After a full night sleep free of listening to: SchshhhhhhhhhhthchhBEEEEEEPhhthhchhchhhcracklBEEEEP snaphrhchhchchchchrhchhcsh the team woke up well rested and ready to go at it again!
Unfortunately for us the wind had picked to a nice 40+ knots, unfavorable conditions to try to tag an animal. We decided instead to continue with our visual surveys to see where more whales might be. We left our friendly Piccard Cove, home of happy whales stuffed full of krill, headed north through Wilhelmina Bay, and approached the beautiful Gerlache Strait. Soon after, Ari spotted something unusual far in the distance. Small blows could be seen from what looked like tens of animals. Could it be minkes? No, too many detectable blows and surfacings. Could it be killer whales? No, dorsal fins are too small. Could it be… No it can’t be… YES! It’s Arnoux’s Beaked Whales!
Excitement rang in the air as Arnoux’s Beaked Whales are rarely seen and not much is known about them. Arnoux’s Beaked Whales are found mainly in Antarctic and Subantarctic waters and they can dive for up to an hour, making them somewhat elusive. We launched a small boat and most of the visual survey team (Andy, Lindsey, Eletta, and myself) had the honor to approach the animals to try to get species identification photos. The group of about 75 whales were socializing intensely at first, as we observed tail slapping and several breaches. They later split into several subgroups that were traveling and synchronously diving (15-20 minute dives). Our small boat approaches did not seem to startle the animals as a few even came towards us and crossed our bow – an amazing sight for all of us on board. The animals were dark grey, heavily scarred, had a bulbous forehead with the blowhole close to the melon, and had a long beak.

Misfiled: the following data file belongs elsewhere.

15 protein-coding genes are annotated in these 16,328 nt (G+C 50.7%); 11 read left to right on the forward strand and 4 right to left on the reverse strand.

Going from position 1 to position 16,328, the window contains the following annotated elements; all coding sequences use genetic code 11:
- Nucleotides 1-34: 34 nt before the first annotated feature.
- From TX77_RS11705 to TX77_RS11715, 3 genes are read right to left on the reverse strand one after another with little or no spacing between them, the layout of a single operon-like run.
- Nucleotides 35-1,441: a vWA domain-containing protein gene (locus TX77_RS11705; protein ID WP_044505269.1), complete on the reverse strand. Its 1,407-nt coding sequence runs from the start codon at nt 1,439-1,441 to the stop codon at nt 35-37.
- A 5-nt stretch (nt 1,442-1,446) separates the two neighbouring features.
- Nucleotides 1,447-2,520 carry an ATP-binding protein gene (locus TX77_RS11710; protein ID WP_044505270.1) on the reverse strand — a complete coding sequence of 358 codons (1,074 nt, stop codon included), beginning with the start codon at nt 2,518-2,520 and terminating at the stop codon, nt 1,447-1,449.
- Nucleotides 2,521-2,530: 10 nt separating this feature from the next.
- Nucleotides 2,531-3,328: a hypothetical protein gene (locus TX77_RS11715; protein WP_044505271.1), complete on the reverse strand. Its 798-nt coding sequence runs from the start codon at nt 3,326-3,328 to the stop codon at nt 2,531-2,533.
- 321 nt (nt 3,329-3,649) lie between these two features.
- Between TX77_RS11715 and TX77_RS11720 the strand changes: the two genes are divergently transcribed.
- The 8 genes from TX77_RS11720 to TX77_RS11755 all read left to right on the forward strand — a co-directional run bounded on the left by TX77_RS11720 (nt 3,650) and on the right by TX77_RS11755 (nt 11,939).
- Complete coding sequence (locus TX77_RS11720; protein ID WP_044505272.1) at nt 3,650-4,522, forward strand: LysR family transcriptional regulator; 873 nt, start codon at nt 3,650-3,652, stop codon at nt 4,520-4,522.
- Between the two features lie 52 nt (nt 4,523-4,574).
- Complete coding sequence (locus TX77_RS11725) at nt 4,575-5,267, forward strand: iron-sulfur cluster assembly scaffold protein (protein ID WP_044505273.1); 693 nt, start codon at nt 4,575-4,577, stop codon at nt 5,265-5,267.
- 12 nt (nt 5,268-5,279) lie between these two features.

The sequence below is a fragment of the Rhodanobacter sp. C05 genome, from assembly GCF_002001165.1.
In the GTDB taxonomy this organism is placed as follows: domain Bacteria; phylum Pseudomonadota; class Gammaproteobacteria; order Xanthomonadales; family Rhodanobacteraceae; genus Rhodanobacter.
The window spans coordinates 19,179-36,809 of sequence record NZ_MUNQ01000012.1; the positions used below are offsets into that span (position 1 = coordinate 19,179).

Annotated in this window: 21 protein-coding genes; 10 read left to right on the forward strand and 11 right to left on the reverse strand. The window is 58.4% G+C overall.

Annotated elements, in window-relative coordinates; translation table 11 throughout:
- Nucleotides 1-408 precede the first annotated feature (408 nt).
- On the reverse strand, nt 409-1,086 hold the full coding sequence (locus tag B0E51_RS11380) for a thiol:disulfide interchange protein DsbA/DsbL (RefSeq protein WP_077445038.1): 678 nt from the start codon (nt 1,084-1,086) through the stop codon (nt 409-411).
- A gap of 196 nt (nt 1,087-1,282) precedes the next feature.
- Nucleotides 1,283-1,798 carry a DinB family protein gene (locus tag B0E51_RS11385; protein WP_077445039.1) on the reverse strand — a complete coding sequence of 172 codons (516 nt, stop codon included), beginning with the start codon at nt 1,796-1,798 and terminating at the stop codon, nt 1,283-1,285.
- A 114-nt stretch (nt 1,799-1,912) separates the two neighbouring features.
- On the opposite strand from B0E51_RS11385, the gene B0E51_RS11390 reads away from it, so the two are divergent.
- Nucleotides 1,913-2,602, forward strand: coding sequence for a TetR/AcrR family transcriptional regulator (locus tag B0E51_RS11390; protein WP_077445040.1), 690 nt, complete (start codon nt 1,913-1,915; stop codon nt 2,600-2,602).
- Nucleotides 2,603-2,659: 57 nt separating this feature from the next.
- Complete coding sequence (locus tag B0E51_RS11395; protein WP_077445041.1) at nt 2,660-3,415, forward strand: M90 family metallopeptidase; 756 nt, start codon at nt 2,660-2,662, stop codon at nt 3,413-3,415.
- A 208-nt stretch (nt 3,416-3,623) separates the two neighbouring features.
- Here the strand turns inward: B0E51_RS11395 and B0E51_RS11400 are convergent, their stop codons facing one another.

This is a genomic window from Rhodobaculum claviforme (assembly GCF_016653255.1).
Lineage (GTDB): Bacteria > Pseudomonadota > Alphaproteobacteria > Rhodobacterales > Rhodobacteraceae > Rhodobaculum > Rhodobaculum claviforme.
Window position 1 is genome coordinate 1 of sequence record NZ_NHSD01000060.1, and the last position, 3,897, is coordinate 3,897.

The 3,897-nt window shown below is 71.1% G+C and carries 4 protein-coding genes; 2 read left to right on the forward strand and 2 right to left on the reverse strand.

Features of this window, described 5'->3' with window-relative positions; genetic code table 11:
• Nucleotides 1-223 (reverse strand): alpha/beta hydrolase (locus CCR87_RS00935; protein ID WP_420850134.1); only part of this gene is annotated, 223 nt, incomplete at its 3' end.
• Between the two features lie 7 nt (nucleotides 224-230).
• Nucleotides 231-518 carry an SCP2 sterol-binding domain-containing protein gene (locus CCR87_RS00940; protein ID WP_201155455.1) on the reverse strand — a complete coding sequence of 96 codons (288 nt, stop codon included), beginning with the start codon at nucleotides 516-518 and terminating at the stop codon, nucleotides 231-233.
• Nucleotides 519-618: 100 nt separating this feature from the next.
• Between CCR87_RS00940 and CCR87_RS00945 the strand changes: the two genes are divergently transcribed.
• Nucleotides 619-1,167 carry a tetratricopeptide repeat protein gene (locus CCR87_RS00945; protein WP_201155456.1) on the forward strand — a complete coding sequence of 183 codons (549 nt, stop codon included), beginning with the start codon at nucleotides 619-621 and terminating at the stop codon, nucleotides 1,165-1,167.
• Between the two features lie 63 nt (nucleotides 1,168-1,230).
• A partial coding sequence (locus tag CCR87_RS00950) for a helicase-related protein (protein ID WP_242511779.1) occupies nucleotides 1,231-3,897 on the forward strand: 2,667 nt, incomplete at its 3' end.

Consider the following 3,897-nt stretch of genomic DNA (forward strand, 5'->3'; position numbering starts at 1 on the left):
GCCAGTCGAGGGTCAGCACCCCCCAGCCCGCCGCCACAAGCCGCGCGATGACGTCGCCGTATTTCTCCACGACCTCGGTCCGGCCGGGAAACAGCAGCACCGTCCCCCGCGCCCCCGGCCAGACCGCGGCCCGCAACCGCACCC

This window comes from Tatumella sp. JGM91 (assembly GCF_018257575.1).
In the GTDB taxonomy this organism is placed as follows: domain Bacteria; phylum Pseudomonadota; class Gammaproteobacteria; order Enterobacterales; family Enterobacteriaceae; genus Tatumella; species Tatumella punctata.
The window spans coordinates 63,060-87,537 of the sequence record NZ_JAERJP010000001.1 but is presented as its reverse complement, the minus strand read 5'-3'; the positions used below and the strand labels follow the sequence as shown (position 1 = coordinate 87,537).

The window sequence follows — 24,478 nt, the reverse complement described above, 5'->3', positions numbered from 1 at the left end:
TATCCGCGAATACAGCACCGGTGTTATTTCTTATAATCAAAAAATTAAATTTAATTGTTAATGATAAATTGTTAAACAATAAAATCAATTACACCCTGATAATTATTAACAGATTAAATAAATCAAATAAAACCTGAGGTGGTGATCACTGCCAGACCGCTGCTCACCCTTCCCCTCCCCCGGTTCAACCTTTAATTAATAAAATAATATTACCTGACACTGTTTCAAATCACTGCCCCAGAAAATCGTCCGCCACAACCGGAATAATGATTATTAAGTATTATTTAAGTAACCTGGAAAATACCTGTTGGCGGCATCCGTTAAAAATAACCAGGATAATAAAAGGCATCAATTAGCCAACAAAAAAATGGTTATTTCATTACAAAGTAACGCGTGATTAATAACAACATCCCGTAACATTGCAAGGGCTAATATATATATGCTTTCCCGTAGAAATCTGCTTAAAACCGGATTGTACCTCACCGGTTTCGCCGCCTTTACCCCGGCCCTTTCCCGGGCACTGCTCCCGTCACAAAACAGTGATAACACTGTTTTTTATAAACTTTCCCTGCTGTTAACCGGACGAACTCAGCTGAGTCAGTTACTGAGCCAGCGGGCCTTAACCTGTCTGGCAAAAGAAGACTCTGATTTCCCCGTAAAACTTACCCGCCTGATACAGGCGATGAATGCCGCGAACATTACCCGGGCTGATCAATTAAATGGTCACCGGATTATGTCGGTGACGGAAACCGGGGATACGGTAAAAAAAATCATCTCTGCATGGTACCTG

After the small boat had finished with the species confirmation we headed back to the Gould to resume our visual surveys. We steamed toward Errera Channel and had ourselves a beautiful afternoon. The sun was out, skies were clear, and humpback whales and Antarctic fur seals were abundant in this narrow channel surrounded by snow peaked mountains. We even sighted our first “waddle” of penguins (a group of penguins on land) – 10,000 or so Gentoo penguins hanging out on the shoreline. A great end to a great day. Tomorrow we will attempt another tag deployment, weather permitting. Till next time…
p.s Happy Birthday Carita Feliz!